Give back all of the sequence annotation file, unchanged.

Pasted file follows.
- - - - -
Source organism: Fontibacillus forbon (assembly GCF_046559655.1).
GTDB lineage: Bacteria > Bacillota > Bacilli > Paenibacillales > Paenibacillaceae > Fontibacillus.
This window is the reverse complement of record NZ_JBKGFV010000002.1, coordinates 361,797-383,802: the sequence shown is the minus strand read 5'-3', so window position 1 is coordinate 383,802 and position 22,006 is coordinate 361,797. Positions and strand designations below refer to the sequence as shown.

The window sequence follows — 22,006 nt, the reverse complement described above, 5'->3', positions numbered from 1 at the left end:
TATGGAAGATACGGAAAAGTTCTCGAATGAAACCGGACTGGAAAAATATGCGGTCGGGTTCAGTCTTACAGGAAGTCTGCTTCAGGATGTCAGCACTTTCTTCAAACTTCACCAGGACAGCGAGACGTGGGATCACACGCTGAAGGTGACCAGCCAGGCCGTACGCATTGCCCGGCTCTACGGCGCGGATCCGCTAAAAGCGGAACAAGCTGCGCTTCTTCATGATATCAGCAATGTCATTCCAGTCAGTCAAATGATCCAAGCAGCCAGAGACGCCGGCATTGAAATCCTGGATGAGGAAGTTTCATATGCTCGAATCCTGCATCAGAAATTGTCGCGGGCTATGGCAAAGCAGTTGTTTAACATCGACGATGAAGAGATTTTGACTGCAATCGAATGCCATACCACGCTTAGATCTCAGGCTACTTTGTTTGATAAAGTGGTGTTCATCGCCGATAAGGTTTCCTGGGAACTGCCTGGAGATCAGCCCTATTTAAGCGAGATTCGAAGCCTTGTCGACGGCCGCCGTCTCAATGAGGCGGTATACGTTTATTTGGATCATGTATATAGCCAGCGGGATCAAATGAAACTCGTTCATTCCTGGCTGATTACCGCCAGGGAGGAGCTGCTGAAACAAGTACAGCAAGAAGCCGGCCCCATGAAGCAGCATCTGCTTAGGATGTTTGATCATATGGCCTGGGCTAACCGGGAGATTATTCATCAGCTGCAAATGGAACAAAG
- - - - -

Source organism: Fontibacillus forbon (assembly GCF_046559655.1).
GTDB lineage: Bacteria > Bacillota > Bacilli > Paenibacillales > Paenibacillaceae > Fontibacillus.
This window is the reverse complement of record NZ_JBKGFV010000002.1, coordinates 361,797-383,802: the sequence shown is the minus strand read 5'-3', so window position 1 is coordinate 383,802 and position 22,006 is coordinate 361,797. Positions and strand designations below refer to the sequence as shown.

The window sequence follows — 22,006 nt, the reverse complement described above, 5'->3', positions numbered from 1 at the left end:
TATGGAAGATACGGAAAAGTTCTCGAATGAAACCGGACTGGAAAAATATGCGGTCGGGTTCAGTCTTACAGGAAGTCTGCTTCAGGATGTCAGCACTTTCTTCAAACTTCACCAGGACAGCGAGACGTGGGATCACACGCTGAAGGTGACCAGCCAGGCCGTACGCATTGCCCGGCTCTACGGCGCGGATCCGCTAAAAGCGGAACAAGCTGCGCTTCTTCATGATATCAGCAATGTCATTCCAGTCAGTCAAATGATCCAAGCAGCCAGAGACGCCGGCATTGAAATCCTGGATGAGGAAGTTTCATATGCTCGAATCCTGCATCAGAAATTGTCGCGGGCTATGGCAAAGCAGTTGTTTAACATCGACGATGAAGAGATTTTGACTGCAATCGAATGCCATACCACGCTTAGATCTCAGGCTACTTTGTTTGATAAAGTGGTGTTCATCGCCGATAAGGTTTCCTGGGAACTGCCTGGAGATCAGCCCTATTTAAGCGAGATTCGAAGCCTTGTCGACGGCCGCCGTCTCAATGAGGCGGTATACGTTTATTTGGATCATGTATATAGCCAGCGGGATCAAATGAAACTCGTTCATTCCTGGCTGATTACCGCCAGGGAGGAGCTGCTGAAACAAGTACAGCAAGAAGCCGGCCCCATGAAGCAGCATCTGCTTAGGATGTTTGATCATATGGCCTGGGCTAACCGGGAGATTATTCATCAGCTGCAAATGGAACAAAG